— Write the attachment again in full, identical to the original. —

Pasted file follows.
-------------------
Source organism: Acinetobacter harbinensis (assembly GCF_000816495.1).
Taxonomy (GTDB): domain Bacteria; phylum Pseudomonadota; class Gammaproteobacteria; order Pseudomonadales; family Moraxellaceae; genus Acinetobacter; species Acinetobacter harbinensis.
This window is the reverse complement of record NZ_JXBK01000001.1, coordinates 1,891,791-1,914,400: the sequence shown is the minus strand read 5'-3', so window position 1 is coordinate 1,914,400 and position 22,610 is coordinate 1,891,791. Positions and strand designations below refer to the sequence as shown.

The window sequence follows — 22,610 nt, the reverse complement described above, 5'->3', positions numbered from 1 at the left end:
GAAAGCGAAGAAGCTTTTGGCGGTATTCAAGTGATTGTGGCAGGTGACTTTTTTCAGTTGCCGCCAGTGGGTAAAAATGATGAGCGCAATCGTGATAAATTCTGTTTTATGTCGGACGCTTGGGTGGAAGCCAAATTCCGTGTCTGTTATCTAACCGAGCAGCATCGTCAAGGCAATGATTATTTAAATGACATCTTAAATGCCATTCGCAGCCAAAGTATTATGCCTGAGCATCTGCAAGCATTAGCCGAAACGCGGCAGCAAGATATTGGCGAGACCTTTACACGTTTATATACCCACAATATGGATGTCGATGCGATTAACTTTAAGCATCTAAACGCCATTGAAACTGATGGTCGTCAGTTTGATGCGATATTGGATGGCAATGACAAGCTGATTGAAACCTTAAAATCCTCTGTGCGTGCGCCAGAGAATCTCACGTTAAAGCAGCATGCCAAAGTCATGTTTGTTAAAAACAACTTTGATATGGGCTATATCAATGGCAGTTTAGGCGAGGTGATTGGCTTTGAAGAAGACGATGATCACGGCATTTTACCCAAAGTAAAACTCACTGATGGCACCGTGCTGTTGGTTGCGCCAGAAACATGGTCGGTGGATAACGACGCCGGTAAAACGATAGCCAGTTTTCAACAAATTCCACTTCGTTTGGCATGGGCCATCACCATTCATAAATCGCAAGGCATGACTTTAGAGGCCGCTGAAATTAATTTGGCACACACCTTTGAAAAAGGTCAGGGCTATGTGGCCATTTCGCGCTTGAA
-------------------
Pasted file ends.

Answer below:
Source organism: Acinetobacter harbinensis (assembly GCF_000816495.1).
Taxonomy (GTDB): domain Bacteria; phylum Pseudomonadota; class Gammaproteobacteria; order Pseudomonadales; family Moraxellaceae; genus Acinetobacter; species Acinetobacter harbinensis.
This window is the reverse complement of record NZ_JXBK01000001.1, coordinates 1,891,791-1,914,400: the sequence shown is the minus strand read 5'-3', so window position 1 is coordinate 1,914,400 and position 22,610 is coordinate 1,891,791. Positions and strand designations below refer to the sequence as shown.

The window sequence follows — 22,610 nt, the reverse complement described above, 5'->3', positions numbered from 1 at the left end:
GAAAGCGAAGAAGCTTTTGGCGGTATTCAAGTGATTGTGGCAGGTGACTTTTTTCAGTTGCCGCCAGTGGGTAAAAATGATGAGCGCAATCGTGATAAATTCTGTTTTATGTCGGACGCTTGGGTGGAAGCCAAATTCCGTGTCTGTTATCTAACCGAGCAGCATCGTCAAGGCAATGATTATTTAAATGACATCTTAAATGCCATTCGCAGCCAAAGTATTATGCCTGAGCATCTGCAAGCATTAGCCGAAACGCGGCAGCAAGATATTGGCGAGACCTTTACACGTTTATATACCCACAATATGGATGTCGATGCGATTAACTTTAAGCATCTAAACGCCATTGAAACTGATGGTCGTCAGTTTGATGCGATATTGGATGGCAATGACAAGCTGATTGAAACCTTAAAATCCTCTGTGCGTGCGCCAGAGAATCTCACGTTAAAGCAGCATGCCAAAGTCATGTTTGTTAAAAACAACTTTGATATGGGCTATATCAATGGCAGTTTAGGCGAGGTGATTGGCTTTGAAGAAGACGATGATCACGGCATTTTACCCAAAGTAAAACTCACTGATGGCACCGTGCTGTTGGTTGCGCCAGAAACATGGTCGGTGGATAACGACGCCGGTAAAACGATAGCCAGTTTTCAACAAATTCCACTTCGTTTGGCATGGGCCATCACCATTCATAAATCGCAAGGCATGACTTTAGAGGCCGCTGAAATTAATTTGGCACACACCTTTGAAAAAGGTCAGGGCTATGTGGCCATTTCGCGCTTGAA